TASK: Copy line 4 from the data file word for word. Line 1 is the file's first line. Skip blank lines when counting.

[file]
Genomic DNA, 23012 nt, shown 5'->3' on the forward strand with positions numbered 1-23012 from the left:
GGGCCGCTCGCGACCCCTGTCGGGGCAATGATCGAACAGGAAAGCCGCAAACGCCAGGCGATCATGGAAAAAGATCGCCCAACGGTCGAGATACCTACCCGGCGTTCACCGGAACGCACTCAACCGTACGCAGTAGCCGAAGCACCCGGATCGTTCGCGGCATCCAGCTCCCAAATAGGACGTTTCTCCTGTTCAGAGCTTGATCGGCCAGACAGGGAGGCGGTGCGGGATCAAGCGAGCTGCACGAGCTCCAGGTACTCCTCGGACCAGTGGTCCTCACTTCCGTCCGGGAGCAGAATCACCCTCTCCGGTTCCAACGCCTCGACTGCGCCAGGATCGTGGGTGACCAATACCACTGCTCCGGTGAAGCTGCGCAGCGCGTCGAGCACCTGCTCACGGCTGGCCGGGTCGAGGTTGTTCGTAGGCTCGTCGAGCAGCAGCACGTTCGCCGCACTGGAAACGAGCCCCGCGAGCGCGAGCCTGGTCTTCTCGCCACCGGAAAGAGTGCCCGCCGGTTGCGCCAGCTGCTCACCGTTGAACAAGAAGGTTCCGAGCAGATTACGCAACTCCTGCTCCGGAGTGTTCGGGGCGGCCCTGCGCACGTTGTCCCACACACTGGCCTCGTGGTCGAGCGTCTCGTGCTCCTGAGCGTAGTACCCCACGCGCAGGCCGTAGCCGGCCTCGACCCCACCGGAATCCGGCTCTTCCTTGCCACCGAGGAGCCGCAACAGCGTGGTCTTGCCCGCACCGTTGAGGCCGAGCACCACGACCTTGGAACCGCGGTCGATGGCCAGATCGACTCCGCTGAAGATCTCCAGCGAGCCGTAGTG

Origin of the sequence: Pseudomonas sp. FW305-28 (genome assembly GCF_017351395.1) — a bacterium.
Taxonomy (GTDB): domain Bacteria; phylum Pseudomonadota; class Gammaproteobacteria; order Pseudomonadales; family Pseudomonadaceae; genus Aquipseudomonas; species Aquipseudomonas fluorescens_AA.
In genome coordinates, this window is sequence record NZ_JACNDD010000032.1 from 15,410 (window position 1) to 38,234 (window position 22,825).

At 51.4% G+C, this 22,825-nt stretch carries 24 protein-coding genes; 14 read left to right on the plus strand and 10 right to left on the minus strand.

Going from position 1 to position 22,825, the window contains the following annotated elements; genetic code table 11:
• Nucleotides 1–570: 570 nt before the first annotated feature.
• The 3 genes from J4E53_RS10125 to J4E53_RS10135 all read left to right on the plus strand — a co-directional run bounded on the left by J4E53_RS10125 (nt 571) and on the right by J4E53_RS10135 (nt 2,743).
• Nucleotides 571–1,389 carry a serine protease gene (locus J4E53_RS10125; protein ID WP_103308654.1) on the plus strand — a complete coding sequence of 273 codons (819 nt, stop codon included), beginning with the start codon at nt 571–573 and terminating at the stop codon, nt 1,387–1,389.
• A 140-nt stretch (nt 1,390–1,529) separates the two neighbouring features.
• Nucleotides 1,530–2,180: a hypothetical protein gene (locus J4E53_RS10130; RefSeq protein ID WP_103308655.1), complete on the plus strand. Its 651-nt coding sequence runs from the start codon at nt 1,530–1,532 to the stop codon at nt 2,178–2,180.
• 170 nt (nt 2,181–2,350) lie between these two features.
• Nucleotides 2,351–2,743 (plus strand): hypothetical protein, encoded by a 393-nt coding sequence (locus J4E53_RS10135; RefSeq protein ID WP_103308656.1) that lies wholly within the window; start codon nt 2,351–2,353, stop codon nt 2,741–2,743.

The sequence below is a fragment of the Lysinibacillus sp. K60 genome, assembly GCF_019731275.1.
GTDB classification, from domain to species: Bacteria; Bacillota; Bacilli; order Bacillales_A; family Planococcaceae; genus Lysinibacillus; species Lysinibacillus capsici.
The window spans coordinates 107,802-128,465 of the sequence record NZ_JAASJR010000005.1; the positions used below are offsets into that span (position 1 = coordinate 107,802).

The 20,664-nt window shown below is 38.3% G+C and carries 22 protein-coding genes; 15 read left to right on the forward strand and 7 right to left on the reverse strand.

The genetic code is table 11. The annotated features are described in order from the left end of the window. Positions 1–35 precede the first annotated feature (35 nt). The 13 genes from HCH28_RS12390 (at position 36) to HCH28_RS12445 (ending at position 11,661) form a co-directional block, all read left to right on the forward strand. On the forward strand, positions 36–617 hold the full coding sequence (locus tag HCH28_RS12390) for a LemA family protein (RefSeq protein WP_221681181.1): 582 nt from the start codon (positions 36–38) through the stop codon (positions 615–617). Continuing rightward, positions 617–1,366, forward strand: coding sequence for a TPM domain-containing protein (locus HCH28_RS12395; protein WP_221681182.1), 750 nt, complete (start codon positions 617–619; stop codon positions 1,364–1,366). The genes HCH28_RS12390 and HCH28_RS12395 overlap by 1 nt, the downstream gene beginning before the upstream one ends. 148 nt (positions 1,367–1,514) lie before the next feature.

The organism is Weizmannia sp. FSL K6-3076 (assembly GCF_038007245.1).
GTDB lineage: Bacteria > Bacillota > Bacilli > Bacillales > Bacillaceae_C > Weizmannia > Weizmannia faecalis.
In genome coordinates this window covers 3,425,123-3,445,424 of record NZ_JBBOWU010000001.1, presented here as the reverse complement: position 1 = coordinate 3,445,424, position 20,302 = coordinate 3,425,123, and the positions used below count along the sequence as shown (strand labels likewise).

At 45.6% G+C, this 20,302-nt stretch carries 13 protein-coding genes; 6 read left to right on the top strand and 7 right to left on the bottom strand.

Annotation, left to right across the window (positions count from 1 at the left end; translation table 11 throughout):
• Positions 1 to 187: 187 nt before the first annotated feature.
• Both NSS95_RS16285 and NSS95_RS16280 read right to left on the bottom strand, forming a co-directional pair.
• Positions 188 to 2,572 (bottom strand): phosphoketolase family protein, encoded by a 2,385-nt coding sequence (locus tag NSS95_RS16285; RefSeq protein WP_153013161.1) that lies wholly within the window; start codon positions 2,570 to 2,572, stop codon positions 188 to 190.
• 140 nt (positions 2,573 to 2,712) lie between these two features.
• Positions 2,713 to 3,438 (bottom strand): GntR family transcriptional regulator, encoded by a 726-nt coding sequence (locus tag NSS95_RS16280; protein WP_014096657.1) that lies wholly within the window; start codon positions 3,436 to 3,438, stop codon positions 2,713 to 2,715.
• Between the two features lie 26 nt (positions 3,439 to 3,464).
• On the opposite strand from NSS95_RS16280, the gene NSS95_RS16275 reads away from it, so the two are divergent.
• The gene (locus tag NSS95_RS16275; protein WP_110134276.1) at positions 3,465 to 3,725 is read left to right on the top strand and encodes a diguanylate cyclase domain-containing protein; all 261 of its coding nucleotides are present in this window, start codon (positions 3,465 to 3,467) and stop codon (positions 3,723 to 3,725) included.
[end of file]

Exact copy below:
Taxonomy (GTDB): domain Bacteria; phylum Pseudomonadota; class Gammaproteobacteria; order Pseudomonadales; family Pseudomonadaceae; genus Aquipseudomonas; species Aquipseudomonas fluorescens_AA.